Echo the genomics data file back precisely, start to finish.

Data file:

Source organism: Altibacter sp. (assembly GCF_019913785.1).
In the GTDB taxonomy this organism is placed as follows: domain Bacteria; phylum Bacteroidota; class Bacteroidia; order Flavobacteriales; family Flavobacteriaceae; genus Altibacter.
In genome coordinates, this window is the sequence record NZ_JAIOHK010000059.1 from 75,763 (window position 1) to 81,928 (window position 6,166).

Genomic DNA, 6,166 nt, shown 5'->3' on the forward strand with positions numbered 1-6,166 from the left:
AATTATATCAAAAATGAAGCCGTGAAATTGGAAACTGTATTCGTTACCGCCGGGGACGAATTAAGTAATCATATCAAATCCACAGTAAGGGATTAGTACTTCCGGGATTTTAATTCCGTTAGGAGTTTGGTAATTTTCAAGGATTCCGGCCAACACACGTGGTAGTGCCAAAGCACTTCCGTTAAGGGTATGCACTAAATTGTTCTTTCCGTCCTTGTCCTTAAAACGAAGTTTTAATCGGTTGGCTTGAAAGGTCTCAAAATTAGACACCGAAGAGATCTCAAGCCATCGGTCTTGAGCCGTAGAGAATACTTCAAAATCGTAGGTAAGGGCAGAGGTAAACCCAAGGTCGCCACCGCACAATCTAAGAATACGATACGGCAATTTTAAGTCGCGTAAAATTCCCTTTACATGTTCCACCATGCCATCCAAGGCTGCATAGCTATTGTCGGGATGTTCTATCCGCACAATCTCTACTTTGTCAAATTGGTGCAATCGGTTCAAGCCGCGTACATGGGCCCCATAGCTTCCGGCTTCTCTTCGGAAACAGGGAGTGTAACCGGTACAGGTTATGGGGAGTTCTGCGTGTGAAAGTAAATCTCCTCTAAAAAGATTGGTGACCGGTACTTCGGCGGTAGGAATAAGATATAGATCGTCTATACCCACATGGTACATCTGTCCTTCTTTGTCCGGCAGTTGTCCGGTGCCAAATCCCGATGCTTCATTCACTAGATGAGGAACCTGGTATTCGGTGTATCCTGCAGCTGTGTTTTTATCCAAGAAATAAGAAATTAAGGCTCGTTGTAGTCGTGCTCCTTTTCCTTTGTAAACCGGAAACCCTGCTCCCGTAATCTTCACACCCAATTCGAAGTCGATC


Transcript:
Source organism: Altibacter sp. (assembly GCF_019913785.1).
In the GTDB taxonomy this organism is placed as follows: domain Bacteria; phylum Bacteroidota; class Bacteroidia; order Flavobacteriales; family Flavobacteriaceae; genus Altibacter.
In genome coordinates, this window is the sequence record NZ_JAIOHK010000059.1 from 75,763 (window position 1) to 81,928 (window position 6,166).

Genomic DNA, 6,166 nt, shown 5'->3' on the forward strand with positions numbered 1-6,166 from the left:
AATTATATCAAAAATGAAGCCGTGAAATTGGAAACTGTATTCGTTACCGCCGGGGACGAATTAAGTAATCATATCAAATCCACAGTAAGGGATTAGTACTTCCGGGATTTTAATTCCGTTAGGAGTTTGGTAATTTTCAAGGATTCCGGCCAACACACGTGGTAGTGCCAAAGCACTTCCGTTAAGGGTATGCACTAAATTGTTCTTTCCGTCCTTGTCCTTAAAACGAAGTTTTAATCGGTTGGCTTGAAAGGTCTCAAAATTAGACACCGAAGAGATCTCAAGCCATCGGTCTTGAGCCGTAGAGAATACTTCAAAATCGTAGGTAAGGGCAGAGGTAAACCCAAGGTCGCCACCGCACAATCTAAGAATACGATACGGCAATTTTAAGTCGCGTAAAATTCCCTTTACATGTTCCACCATGCCATCCAAGGCTGCATAGCTATTGTCGGGATGTTCTATCCGCACAATCTCTACTTTGTCAAATTGGTGCAATCGGTTCAAGCCGCGTACATGGGCCCCATAGCTTCCGGCTTCTCTTCGGAAACAGGGAGTGTAACCGGTACAGGTTATGGGGAGTTCTGCGTGTGAAAGTAAATCTCCTCTAAAAAGATTGGTGACCGGTACTTCGGCGGTAGGAATAAGATATAGATCGTCTATACCCACATGGTACATCTGTCCTTCTTTGTCCGGCAGTTGTCCGGTGCCAAATCCCGATGCTTCATTCACTAGATGAGGAACCTGGTATTCGGTGTATCCTGCAGCTGTGTTTTTATCCAAGAAATAAGAAATTAAGGCTCGTTGTAGTCGTGCTCCTTTTCCTTTGTAAACCGGAAACCCTGCTCCCGTAATCTTCACACCCAATTCGAAGTCGATC